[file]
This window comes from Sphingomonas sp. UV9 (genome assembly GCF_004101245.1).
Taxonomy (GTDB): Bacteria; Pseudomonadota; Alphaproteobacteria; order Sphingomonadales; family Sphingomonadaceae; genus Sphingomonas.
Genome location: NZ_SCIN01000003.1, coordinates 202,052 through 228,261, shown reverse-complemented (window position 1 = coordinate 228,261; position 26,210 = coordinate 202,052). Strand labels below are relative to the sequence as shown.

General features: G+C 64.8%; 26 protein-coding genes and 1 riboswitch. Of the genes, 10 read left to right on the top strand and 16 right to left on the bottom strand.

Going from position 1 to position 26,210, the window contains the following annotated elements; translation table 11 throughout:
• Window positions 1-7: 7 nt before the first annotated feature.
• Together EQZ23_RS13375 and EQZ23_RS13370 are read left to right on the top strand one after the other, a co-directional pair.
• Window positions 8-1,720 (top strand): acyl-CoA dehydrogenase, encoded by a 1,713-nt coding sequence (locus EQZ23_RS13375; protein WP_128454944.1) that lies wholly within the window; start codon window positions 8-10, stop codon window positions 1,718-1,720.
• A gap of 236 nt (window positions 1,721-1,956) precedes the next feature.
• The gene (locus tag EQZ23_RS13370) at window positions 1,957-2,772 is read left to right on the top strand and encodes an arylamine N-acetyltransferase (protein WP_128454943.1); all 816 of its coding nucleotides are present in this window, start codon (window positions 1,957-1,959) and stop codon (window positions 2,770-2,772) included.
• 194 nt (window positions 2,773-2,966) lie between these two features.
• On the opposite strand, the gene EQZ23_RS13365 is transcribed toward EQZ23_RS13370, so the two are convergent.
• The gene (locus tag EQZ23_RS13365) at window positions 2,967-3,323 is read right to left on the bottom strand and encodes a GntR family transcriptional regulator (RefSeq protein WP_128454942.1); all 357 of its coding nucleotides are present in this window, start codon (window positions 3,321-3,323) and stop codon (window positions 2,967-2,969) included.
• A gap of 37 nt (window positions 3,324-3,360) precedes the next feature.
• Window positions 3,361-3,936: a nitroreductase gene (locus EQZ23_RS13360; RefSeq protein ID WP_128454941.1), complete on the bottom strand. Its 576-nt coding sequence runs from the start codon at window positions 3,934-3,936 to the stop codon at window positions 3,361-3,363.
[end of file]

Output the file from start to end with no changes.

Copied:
This window comes from Sphingomonas sp. UV9 (genome assembly GCF_004101245.1).
Taxonomy (GTDB): Bacteria; Pseudomonadota; Alphaproteobacteria; order Sphingomonadales; family Sphingomonadaceae; genus Sphingomonas.
Genome location: NZ_SCIN01000003.1, coordinates 202,052 through 228,261, shown reverse-complemented (window position 1 = coordinate 228,261; position 26,210 = coordinate 202,052). Strand labels below are relative to the sequence as shown.

General features: G+C 64.8%; 26 protein-coding genes and 1 riboswitch. Of the genes, 10 read left to right on the top strand and 16 right to left on the bottom strand.

Going from position 1 to position 26,210, the window contains the following annotated elements; translation table 11 throughout:
• Window positions 1-7: 7 nt before the first annotated feature.
• Together EQZ23_RS13375 and EQZ23_RS13370 are read left to right on the top strand one after the other, a co-directional pair.
• Window positions 8-1,720 (top strand): acyl-CoA dehydrogenase, encoded by a 1,713-nt coding sequence (locus EQZ23_RS13375; protein WP_128454944.1) that lies wholly within the window; start codon window positions 8-10, stop codon window positions 1,718-1,720.
• A gap of 236 nt (window positions 1,721-1,956) precedes the next feature.
• The gene (locus tag EQZ23_RS13370) at window positions 1,957-2,772 is read left to right on the top strand and encodes an arylamine N-acetyltransferase (protein WP_128454943.1); all 816 of its coding nucleotides are present in this window, start codon (window positions 1,957-1,959) and stop codon (window positions 2,770-2,772) included.
• 194 nt (window positions 2,773-2,966) lie between these two features.
• On the opposite strand, the gene EQZ23_RS13365 is transcribed toward EQZ23_RS13370, so the two are convergent.
• The gene (locus tag EQZ23_RS13365) at window positions 2,967-3,323 is read right to left on the bottom strand and encodes a GntR family transcriptional regulator (RefSeq protein WP_128454942.1); all 357 of its coding nucleotides are present in this window, start codon (window positions 3,321-3,323) and stop codon (window positions 2,967-2,969) included.
• A gap of 37 nt (window positions 3,324-3,360) precedes the next feature.
• Window positions 3,361-3,936: a nitroreductase gene (locus EQZ23_RS13360; RefSeq protein ID WP_128454941.1), complete on the bottom strand. Its 576-nt coding sequence runs from the start codon at window positions 3,934-3,936 to the stop codon at window positions 3,361-3,363.